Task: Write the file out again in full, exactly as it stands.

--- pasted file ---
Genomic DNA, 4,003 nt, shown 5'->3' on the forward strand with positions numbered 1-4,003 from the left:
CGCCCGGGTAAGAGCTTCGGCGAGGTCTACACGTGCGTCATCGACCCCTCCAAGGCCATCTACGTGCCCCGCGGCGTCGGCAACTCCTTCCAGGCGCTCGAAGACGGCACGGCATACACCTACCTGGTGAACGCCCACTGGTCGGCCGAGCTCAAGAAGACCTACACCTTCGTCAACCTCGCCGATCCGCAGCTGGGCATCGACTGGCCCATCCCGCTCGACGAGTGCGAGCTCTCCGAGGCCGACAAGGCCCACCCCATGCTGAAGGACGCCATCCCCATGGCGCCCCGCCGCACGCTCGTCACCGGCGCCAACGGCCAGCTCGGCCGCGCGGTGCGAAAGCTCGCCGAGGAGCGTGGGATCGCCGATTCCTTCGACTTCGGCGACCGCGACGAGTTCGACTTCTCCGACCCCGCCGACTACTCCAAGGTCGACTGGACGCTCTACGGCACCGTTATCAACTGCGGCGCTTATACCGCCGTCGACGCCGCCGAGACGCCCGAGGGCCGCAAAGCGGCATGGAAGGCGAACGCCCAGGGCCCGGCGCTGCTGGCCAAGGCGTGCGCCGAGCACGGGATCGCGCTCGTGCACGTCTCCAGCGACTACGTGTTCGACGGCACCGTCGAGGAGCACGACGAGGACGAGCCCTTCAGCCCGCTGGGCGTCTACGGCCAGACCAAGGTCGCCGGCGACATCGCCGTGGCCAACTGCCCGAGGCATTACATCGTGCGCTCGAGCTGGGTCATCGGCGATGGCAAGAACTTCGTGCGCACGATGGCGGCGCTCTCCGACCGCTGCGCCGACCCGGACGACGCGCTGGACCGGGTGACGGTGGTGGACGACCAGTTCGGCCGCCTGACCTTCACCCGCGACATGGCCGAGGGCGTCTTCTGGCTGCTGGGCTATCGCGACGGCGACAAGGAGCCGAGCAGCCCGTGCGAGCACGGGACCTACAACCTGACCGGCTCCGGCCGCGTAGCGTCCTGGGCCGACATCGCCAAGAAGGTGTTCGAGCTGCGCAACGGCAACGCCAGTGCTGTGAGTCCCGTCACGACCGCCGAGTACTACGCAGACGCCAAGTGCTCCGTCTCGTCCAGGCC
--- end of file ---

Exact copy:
Genomic DNA, 4,003 nt, shown 5'->3' on the forward strand with positions numbered 1-4,003 from the left:
CGCCCGGGTAAGAGCTTCGGCGAGGTCTACACGTGCGTCATCGACCCCTCCAAGGCCATCTACGTGCCCCGCGGCGTCGGCAACTCCTTCCAGGCGCTCGAAGACGGCACGGCATACACCTACCTGGTGAACGCCCACTGGTCGGCCGAGCTCAAGAAGACCTACACCTTCGTCAACCTCGCCGATCCGCAGCTGGGCATCGACTGGCCCATCCCGCTCGACGAGTGCGAGCTCTCCGAGGCCGACAAGGCCCACCCCATGCTGAAGGACGCCATCCCCATGGCGCCCCGCCGCACGCTCGTCACCGGCGCCAACGGCCAGCTCGGCCGCGCGGTGCGAAAGCTCGCCGAGGAGCGTGGGATCGCCGATTCCTTCGACTTCGGCGACCGCGACGAGTTCGACTTCTCCGACCCCGCCGACTACTCCAAGGTCGACTGGACGCTCTACGGCACCGTTATCAACTGCGGCGCTTATACCGCCGTCGACGCCGCCGAGACGCCCGAGGGCCGCAAAGCGGCATGGAAGGCGAACGCCCAGGGCCCGGCGCTGCTGGCCAAGGCGTGCGCCGAGCACGGGATCGCGCTCGTGCACGTCTCCAGCGACTACGTGTTCGACGGCACCGTCGAGGAGCACGACGAGGACGAGCCCTTCAGCCCGCTGGGCGTCTACGGCCAGACCAAGGTCGCCGGCGACATCGCCGTGGCCAACTGCCCGAGGCATTACATCGTGCGCTCGAGCTGGGTCATCGGCGATGGCAAGAACTTCGTGCGCACGATGGCGGCGCTCTCCGACCGCTGCGCCGACCCGGACGACGCGCTGGACCGGGTGACGGTGGTGGACGACCAGTTCGGCCGCCTGACCTTCACCCGCGACATGGCCGAGGGCGTCTTCTGGCTGCTGGGCTATCGCGACGGCGACAAGGAGCCGAGCAGCCCGTGCGAGCACGGGACCTACAACCTGACCGGCTCCGGCCGCGTAGCGTCCTGGGCCGACATCGCCAAGAAGGTGTTCGAGCTGCGCAACGGCAACGCCAGTGCTGTGAGTCCCGTCACGACCGCCGAGTACTACGCAGACGCCAAGTGCTCCGTCTCGTCCAGGCC